Two years ago, Palestinian scientist Jawad Alzeer was puzzled. Based in Switzerland for 25 years, he had found success as a lecturer and senior researcher at Zurich University, as well as the lead auditor for a Swiss halal certification body.
Throughout his career, Alzeer had worked closely within two growing markets: the $1.1 trillion pharmaceutical industry; and the certification of halal products. But he sensed something was missing. First, there was modern medicine’s rejection of integrative healthcare, which includes conventional treatment, self-care and complementary and alternative medicine (CAM). Then there was a lack of understanding by many in the food industry as to why some ingredients needed to be halal certified for Muslims, something he found himself explaining time and again.
“I was questioning why so many approved pharmaceutical drugs have no added therapeutic value,” he says, “and I’d also written a research paper on halal-certified food and nutraceuticals in the Arab world.”
Then Alzeer had a eureka moment: what if he combined the two industries into one concept that gave some Muslims the extra religious assurances they needed about their medical treatments?
“The combination of bringing together modern medicine, halal food, spirituality and homeopathy crystallised in my mind as halalopathy,” he says.
An idea had been born.
Halal: A growing market
The halal certification system – which informs Muslim consumers that the products they buy are “permitted” (halal), in line with the Quran, and not “forbidden” (“haram”) – has spread beyond food and ingredients.
Halal lipsticks, for example, are free of gelatin, usually derived from pork products, while halal nail polish allows water to pass through for the purpose of “whudu” (abolution).
Then there are halal pharmaceuticals, which are used by some Muslims. Many vaccines and capsule pills contain porcine gelatin (indeed, around 45 percent of global gelatin production comes from pork). Porcine glycerin is found in syrups and soaps. Beef gelatin is acceptable only if the animal has been slaughtered according to Islamic requirements.
Finally, halal-certified drugs need to be manufactured in a halal facility, pass conventional medical testing and be approved by health ministries.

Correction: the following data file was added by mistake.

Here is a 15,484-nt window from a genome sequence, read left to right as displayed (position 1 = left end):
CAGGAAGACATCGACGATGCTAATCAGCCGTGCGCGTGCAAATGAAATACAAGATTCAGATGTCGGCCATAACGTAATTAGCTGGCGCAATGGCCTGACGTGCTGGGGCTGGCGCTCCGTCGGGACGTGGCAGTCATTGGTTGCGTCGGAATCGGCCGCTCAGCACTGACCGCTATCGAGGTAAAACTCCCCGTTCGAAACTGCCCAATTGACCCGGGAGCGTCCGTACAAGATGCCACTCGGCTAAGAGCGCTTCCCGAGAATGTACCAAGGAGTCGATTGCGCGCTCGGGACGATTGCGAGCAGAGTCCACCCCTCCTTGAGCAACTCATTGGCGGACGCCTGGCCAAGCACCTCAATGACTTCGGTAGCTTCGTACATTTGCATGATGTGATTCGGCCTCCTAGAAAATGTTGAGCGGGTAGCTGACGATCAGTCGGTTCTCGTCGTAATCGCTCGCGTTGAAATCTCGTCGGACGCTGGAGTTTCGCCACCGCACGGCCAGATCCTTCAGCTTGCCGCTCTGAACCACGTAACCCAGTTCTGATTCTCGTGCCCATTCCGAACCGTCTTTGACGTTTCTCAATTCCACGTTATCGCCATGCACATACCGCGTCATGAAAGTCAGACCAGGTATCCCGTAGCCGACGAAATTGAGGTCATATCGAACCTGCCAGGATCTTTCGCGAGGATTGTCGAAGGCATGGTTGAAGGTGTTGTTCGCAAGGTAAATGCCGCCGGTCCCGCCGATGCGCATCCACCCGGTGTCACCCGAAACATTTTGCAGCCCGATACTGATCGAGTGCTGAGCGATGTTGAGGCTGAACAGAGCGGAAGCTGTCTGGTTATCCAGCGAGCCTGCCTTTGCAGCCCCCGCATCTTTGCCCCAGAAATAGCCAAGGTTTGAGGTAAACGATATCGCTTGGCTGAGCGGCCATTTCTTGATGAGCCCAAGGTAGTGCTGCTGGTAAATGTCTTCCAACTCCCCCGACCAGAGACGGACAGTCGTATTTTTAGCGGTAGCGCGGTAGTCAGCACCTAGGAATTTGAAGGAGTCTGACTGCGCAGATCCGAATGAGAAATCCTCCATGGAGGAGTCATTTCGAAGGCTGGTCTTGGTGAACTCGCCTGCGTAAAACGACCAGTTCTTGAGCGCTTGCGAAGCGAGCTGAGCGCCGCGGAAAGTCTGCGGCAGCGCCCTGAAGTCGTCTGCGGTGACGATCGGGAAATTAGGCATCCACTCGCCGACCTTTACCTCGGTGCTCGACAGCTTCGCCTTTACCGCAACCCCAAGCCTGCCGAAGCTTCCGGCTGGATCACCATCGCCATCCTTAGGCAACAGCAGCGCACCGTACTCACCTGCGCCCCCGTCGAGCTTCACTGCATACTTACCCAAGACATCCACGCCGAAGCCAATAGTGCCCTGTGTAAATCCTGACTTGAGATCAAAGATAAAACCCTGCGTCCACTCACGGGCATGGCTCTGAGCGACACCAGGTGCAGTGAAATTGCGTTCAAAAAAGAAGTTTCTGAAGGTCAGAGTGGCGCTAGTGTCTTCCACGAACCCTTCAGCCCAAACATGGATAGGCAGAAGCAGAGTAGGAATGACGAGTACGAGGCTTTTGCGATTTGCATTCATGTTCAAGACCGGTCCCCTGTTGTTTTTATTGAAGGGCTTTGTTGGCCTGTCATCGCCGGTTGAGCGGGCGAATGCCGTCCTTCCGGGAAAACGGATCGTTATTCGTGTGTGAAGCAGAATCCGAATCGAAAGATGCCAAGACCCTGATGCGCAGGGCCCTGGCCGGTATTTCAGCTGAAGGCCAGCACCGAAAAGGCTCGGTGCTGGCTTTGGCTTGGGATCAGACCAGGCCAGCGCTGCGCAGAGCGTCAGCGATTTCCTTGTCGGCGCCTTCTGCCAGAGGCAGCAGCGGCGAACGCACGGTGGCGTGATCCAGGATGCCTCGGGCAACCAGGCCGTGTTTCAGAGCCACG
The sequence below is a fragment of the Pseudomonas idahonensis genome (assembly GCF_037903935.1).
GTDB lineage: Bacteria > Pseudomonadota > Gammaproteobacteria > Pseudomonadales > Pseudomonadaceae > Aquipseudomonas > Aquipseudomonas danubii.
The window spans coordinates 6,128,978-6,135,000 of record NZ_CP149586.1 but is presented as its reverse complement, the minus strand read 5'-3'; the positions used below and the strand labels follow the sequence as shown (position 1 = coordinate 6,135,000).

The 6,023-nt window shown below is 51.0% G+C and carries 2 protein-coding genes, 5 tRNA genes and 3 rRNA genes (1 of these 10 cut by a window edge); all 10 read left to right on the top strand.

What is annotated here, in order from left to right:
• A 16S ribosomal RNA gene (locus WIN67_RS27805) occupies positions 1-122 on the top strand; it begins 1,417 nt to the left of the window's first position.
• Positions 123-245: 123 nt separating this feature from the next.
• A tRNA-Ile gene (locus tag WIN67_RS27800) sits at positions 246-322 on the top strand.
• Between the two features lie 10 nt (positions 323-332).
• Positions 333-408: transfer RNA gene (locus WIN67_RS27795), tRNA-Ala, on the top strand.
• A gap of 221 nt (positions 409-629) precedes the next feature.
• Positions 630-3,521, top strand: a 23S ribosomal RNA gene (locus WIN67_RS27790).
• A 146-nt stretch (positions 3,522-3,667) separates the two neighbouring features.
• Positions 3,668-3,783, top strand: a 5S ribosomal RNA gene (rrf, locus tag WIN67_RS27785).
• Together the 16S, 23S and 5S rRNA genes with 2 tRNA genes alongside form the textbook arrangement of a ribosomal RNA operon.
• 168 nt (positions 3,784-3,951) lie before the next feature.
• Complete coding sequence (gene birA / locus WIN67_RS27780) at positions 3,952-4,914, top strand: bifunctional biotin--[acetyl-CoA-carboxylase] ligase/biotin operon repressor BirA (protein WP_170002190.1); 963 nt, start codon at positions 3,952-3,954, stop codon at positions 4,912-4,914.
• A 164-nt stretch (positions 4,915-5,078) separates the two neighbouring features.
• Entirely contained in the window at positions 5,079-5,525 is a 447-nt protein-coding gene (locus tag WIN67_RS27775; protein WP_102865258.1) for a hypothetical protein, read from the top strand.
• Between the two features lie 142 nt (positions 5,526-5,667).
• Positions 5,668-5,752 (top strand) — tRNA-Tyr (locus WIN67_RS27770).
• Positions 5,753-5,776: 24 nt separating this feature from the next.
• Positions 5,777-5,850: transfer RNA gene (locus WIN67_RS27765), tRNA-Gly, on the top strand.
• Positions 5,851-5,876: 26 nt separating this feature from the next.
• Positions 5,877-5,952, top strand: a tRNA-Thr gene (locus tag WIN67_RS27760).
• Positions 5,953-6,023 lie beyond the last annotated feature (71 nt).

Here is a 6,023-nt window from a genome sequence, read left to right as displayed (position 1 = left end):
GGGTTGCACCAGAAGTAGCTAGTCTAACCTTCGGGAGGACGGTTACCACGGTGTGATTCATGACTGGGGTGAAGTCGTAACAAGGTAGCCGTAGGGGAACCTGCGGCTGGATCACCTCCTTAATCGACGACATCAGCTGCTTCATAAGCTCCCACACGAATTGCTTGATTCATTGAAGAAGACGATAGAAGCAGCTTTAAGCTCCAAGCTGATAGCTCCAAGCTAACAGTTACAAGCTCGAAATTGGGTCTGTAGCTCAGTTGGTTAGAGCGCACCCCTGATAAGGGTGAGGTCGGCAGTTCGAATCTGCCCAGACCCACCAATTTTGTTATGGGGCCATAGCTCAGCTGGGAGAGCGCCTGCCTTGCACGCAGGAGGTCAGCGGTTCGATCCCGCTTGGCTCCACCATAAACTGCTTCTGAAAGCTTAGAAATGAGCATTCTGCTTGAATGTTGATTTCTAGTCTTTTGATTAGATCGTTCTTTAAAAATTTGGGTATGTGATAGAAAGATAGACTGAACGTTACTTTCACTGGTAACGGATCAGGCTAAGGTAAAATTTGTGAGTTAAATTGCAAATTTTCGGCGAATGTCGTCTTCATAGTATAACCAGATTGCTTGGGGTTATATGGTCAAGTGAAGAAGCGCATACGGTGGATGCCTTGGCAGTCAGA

Current estimates put the market for halal phramaceuticals at $4.6 billion – comnpared to the Muslim spend of $87 billion on all pharmaceuticals in 2017, a figure which is expected to grow to $131 billion by 2023.
Companies which produce halal medicines include Chemical Company of Malaysia (CCM), AJ Biologics and Abbott Laboratories. Yet many medical practitioners are unaware that halal drugs exist, unless they have taken an interest in the topic or the patient has requested that they be considered.
Many manufacturers avoid marketing halal medicines so they can appeal to as wide a market as possible: for example, a polio vaccination which is free of certain animal components may not be labelled halal so it can also appeal to Buddhist, Hindu and vegan consumers among others.
Other multinationals may not label halal products in Muslim-minority markets amid fears that anything with religious connotations will deter customers who are not religious.
Some governments have made moves to bring clarity: Malaysia, for example, is trying to develop halal pharma and has issued guidelines, including an official guide.
But neighbouring Indonesia, home to the world’s largest Muslim population, has delayed compulsory certification for pharmaceuticals products until 2024 due to the limited range of products available.
An old idea, made new
For his part, Alzeer believes that scientically-approved halal drugs could be one of three principles, essential for halalopathy, alongside an observance of halal practice (including certified foods) and Islamic belief.
Halalopathy, he theorises, could create the placebo effect, whereby a patient’s expectations of what a drug can do triggers physical benefit.